Brigandish to Bring

(Brig"and*ish) a. Like a brigand or freebooter; robberlike.

(Brig"and*ism) n. Brigandage.

(Brig"an*tine) n. [F. brigantin, fr. It. brigantino, originally, a practical vessel. See Brigand, and cf. Brig]

1. A practical vessel. [Obs.]

2. A two-masted, square-rigged vessel, differing from a brig in that she does not carry a square mainsail.

3. See Brigandine.

(Brig"ge) n. A bridge. [Obs.] Chaucer.

(Bright) v. i. See Brite, v. i.

(Bright) a. [OE. briht, AS. beorht, briht; akin to OS. berht, OHG. beraht, Icel. bjartr, Goth. baírhts. &radic94.]

1. Radiating or reflecting light; shedding or having much light; shining; luminous; not dark.

The sun was bright o'erhead.

The earth was dark, but the heavens were bright.

The public places were as bright as at noonday.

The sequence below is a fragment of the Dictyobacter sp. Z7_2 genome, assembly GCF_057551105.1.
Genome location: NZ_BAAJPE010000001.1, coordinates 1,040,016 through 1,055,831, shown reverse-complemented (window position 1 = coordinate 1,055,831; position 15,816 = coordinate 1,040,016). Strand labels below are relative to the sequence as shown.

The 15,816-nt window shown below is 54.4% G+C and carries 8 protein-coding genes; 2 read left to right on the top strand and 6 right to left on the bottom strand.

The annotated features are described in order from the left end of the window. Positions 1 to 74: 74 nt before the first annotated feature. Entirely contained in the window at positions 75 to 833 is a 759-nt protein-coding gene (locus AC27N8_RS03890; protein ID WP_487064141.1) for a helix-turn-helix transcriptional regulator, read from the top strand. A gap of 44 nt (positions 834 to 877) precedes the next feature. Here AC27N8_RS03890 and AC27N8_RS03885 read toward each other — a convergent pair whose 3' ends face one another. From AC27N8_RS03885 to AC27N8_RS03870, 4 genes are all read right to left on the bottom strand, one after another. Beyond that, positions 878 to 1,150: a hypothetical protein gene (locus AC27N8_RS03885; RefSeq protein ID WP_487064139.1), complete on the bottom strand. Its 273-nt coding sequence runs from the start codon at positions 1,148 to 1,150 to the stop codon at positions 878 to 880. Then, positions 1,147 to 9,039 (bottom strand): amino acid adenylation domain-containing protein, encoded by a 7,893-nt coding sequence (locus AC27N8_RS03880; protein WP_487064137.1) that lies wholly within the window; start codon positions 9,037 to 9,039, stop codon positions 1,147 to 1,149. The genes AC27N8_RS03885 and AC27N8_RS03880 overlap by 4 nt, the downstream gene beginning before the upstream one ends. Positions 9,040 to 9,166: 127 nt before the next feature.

2. Transmitting light; clear; transparent.

From the brightest wines
He 'd turn abhorrent.

3. Having qualities that render conspicuous or attractive, or that affect the mind as light does the eye; resplendent with charms; as, bright beauty.

Bright as an angel new-dropped from the sky.

4. Having a clear, quick intellect; intelligent.

5. Sparkling with wit; lively; vivacious; shedding cheerfulness and joy around; cheerful; cheery.

Be bright and jovial among your guests.

6. Illustrious; glorious.

In the brightest annals of a female reign.

7. Manifest to the mind, as light is to the eyes; clear; evident; plain.

That he may with more ease, with brighter evidence, and with surer success, draw the bearner on.
I. Watts.

8. Of brilliant color; of lively hue or appearance.

Here the bright crocus and blue violet grew.

Bright is used in composition in the sense of brilliant, clear, sunny, etc.; as, bright-eyed, bright-haired, bright-hued.

  By PanEris using Melati.

Previous chapter Back Home Email this Search Discuss Bookmark Next chapter/page
Copyright: All texts on Bibliomania are © Ltd, and may not be reproduced in any form without our written permission. See our FAQ for more details.